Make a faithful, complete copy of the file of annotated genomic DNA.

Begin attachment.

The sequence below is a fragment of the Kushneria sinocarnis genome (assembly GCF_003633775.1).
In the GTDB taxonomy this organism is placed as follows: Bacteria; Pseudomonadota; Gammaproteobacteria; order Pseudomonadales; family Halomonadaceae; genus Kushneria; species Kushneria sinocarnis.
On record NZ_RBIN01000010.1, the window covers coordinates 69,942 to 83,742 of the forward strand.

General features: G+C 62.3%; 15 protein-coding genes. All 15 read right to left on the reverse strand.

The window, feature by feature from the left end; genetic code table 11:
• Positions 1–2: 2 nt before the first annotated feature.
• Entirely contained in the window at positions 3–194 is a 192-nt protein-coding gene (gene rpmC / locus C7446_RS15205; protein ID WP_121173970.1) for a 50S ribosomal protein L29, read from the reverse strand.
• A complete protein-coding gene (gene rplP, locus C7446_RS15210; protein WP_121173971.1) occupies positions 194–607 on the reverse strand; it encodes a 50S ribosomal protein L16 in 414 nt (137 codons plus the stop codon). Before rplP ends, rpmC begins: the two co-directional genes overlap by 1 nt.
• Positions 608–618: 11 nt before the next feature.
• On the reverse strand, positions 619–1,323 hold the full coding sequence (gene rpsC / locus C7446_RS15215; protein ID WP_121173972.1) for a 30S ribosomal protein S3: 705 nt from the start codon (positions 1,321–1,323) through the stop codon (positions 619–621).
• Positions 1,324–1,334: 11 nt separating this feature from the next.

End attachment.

The sequence below is a fragment of the Kushneria sinocarnis genome (assembly GCF_003633775.1).
In the GTDB taxonomy this organism is placed as follows: Bacteria; Pseudomonadota; Gammaproteobacteria; order Pseudomonadales; family Halomonadaceae; genus Kushneria; species Kushneria sinocarnis.
On record NZ_RBIN01000010.1, the window covers coordinates 69,942 to 83,742 of the forward strand.

General features: G+C 62.3%; 15 protein-coding genes. All 15 read right to left on the reverse strand.

The window, feature by feature from the left end; genetic code table 11:
• Positions 1–2: 2 nt before the first annotated feature.
• Entirely contained in the window at positions 3–194 is a 192-nt protein-coding gene (gene rpmC / locus C7446_RS15205; protein ID WP_121173970.1) for a 50S ribosomal protein L29, read from the reverse strand.
• A complete protein-coding gene (gene rplP, locus C7446_RS15210; protein WP_121173971.1) occupies positions 194–607 on the reverse strand; it encodes a 50S ribosomal protein L16 in 414 nt (137 codons plus the stop codon). Before rplP ends, rpmC begins: the two co-directional genes overlap by 1 nt.
• Positions 608–618: 11 nt before the next feature.
• On the reverse strand, positions 619–1,323 hold the full coding sequence (gene rpsC / locus C7446_RS15215; protein ID WP_121173972.1) for a 30S ribosomal protein S3: 705 nt from the start codon (positions 1,321–1,323) through the stop codon (positions 619–621).
• Positions 1,324–1,334: 11 nt separating this feature from the next.